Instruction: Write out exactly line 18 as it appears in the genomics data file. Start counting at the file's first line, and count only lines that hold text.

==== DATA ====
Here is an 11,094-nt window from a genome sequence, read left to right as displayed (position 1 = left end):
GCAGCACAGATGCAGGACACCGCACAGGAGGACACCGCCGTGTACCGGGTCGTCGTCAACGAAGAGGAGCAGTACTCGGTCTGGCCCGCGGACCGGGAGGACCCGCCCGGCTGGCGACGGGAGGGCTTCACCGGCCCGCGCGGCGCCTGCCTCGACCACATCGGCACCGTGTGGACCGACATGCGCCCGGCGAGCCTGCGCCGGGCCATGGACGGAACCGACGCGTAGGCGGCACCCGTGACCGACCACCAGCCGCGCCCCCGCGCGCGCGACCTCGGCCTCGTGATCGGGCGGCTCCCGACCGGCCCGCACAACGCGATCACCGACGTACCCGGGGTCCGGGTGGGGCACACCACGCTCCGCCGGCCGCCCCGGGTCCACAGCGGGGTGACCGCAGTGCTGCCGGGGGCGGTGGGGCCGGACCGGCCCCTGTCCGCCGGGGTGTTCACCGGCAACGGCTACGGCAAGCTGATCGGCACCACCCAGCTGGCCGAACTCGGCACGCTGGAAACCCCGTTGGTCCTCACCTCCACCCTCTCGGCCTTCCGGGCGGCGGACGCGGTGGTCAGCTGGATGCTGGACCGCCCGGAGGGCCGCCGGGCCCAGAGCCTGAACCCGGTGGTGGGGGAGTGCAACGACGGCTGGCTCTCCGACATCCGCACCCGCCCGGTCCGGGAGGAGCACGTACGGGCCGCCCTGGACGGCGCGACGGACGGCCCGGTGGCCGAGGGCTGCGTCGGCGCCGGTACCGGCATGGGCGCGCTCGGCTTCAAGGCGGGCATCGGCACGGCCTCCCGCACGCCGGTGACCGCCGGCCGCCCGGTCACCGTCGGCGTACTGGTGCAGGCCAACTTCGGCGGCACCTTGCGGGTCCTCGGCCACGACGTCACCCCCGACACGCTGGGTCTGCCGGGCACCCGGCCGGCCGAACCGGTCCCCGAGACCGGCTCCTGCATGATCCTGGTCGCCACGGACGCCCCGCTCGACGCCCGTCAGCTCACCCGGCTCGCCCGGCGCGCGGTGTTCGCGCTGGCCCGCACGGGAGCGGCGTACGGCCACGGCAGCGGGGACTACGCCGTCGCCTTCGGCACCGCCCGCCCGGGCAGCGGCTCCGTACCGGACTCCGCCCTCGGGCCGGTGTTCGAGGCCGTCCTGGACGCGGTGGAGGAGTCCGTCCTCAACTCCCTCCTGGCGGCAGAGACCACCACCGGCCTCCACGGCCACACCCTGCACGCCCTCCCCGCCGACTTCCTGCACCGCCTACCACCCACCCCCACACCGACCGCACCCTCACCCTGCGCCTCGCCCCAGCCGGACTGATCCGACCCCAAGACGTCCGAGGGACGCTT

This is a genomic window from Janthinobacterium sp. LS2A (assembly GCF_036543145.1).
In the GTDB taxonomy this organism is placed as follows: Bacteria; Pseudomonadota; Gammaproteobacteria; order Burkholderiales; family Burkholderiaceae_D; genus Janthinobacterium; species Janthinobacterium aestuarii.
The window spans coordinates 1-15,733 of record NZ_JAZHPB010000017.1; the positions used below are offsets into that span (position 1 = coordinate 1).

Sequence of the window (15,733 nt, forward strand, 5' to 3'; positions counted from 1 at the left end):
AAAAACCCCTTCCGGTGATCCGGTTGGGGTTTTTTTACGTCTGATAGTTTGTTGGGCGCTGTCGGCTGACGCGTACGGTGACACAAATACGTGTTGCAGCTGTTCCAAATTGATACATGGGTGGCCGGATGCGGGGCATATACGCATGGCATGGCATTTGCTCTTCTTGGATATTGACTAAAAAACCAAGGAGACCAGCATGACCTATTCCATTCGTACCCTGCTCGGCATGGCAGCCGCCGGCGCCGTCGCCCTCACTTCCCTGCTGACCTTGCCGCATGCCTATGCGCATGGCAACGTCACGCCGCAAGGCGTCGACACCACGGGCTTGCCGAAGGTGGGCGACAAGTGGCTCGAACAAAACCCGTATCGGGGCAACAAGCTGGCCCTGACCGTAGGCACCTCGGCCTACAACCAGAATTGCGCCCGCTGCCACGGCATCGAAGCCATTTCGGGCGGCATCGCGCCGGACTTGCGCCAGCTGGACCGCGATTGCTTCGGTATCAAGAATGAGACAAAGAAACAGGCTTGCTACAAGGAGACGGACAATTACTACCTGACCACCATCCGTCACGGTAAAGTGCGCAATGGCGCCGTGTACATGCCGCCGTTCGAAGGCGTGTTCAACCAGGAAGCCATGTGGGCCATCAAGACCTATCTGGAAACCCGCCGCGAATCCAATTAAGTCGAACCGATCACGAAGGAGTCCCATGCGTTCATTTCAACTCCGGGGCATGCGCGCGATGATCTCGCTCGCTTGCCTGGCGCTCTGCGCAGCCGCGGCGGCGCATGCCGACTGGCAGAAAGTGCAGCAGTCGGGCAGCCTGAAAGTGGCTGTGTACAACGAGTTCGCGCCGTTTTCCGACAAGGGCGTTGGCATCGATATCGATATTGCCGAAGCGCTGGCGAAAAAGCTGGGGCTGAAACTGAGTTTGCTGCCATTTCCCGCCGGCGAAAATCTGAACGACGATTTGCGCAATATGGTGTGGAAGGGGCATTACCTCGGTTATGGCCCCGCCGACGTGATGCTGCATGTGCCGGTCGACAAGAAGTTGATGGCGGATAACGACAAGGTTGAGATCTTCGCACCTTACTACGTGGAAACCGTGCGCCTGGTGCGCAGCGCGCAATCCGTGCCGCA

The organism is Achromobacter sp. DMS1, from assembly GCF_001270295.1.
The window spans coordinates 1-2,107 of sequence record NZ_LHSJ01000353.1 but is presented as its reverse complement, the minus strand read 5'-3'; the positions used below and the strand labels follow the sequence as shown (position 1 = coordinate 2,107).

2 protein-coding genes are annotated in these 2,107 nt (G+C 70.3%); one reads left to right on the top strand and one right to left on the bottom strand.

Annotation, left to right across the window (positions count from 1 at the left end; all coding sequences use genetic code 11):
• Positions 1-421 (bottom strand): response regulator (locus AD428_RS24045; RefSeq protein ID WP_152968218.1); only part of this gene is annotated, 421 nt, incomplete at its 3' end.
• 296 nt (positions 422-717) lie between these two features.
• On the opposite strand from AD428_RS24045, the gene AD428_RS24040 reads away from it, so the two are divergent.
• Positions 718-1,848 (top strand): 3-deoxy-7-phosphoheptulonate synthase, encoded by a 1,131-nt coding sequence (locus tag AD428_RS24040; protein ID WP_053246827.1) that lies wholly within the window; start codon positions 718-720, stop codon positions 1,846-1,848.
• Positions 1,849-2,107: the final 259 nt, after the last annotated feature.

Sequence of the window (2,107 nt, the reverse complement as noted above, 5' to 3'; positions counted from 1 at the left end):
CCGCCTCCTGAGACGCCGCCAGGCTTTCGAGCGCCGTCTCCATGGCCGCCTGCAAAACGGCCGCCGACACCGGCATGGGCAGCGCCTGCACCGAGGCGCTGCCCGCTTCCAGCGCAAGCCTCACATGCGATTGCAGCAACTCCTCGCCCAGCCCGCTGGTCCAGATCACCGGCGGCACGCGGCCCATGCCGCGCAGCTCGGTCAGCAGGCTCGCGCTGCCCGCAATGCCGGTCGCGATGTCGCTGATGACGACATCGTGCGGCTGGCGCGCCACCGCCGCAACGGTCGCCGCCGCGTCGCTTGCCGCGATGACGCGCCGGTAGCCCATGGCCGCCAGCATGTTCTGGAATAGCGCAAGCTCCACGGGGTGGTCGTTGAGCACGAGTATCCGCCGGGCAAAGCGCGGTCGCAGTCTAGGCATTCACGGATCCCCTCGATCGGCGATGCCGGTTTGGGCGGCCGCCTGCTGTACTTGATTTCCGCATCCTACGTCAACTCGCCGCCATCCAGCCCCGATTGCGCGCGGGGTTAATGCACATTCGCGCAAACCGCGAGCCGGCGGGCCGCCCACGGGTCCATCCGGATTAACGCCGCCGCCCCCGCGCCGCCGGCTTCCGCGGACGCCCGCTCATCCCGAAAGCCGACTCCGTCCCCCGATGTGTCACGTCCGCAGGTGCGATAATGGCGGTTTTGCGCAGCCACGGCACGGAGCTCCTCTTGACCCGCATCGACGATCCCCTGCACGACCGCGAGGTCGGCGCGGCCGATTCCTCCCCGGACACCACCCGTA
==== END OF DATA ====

CCGCCTCCTGAGACGCCGCCAGGCTTTCGAGCGCCGTCTCCATGGCCGCCTGCAAAACGGCCGCCGACACCGGCATGGGCAGCGCCTGCACCGAGGCGCTGCCCGCTTCCAGCGCAAGCCTCACATGCGATTGCAGCAACTCCTCGCCCAGCCCGCTGGTCCAGATCACCGGCGGCACGCGGCCCATGCCGCGCAGCTCGGTCAGCAGGCTCGCGCTGCCCGCAATGCCGGTCGCGATGTCGCTGATGACGACATCGTGCGGCTGGCGCGCCACCGCCGCAACGGTCGCCGCCGCGTCGCTTGCCGCGATGACGCGCCGGTAGCCCATGGCCGCCAGCATGTTCTGGAATAGCGCAAGCTCCACGGGGTGGTCGTTGAGCACGAGTATCCGCCGGGCAAAGCGCGGTCGCAGTCTAGGCATTCACGGATCCCCTCGATCGGCGATGCCGGTTTGGGCGGCCGCCTGCTGTACTTGATTTCCGCATCCTACGTCAACTCGCCGCCATCCAGCCCCGATTGCGCGCGGGGTTAATGCACATTCGCGCAAACCGCGAGCCGGCGGGCCGCCCACGGGTCCATCCGGATTAACGCCGCCGCCCCCGCGCCGCCGGCTTCCGCGGACGCCCGCTCATCCCGAAAGCCGACTCCGTCCCCCGATGTGTCACGTCCGCAGGTGCGATAATGGCGGTTTTGCGCAGCCACGGCACGGAGCTCCTCTTGACCCGCATCGACGATCCCCTGCACGACCGCGAGGTCGGCGCGGCCGATTCCTCCCCGGACACCACCCGTA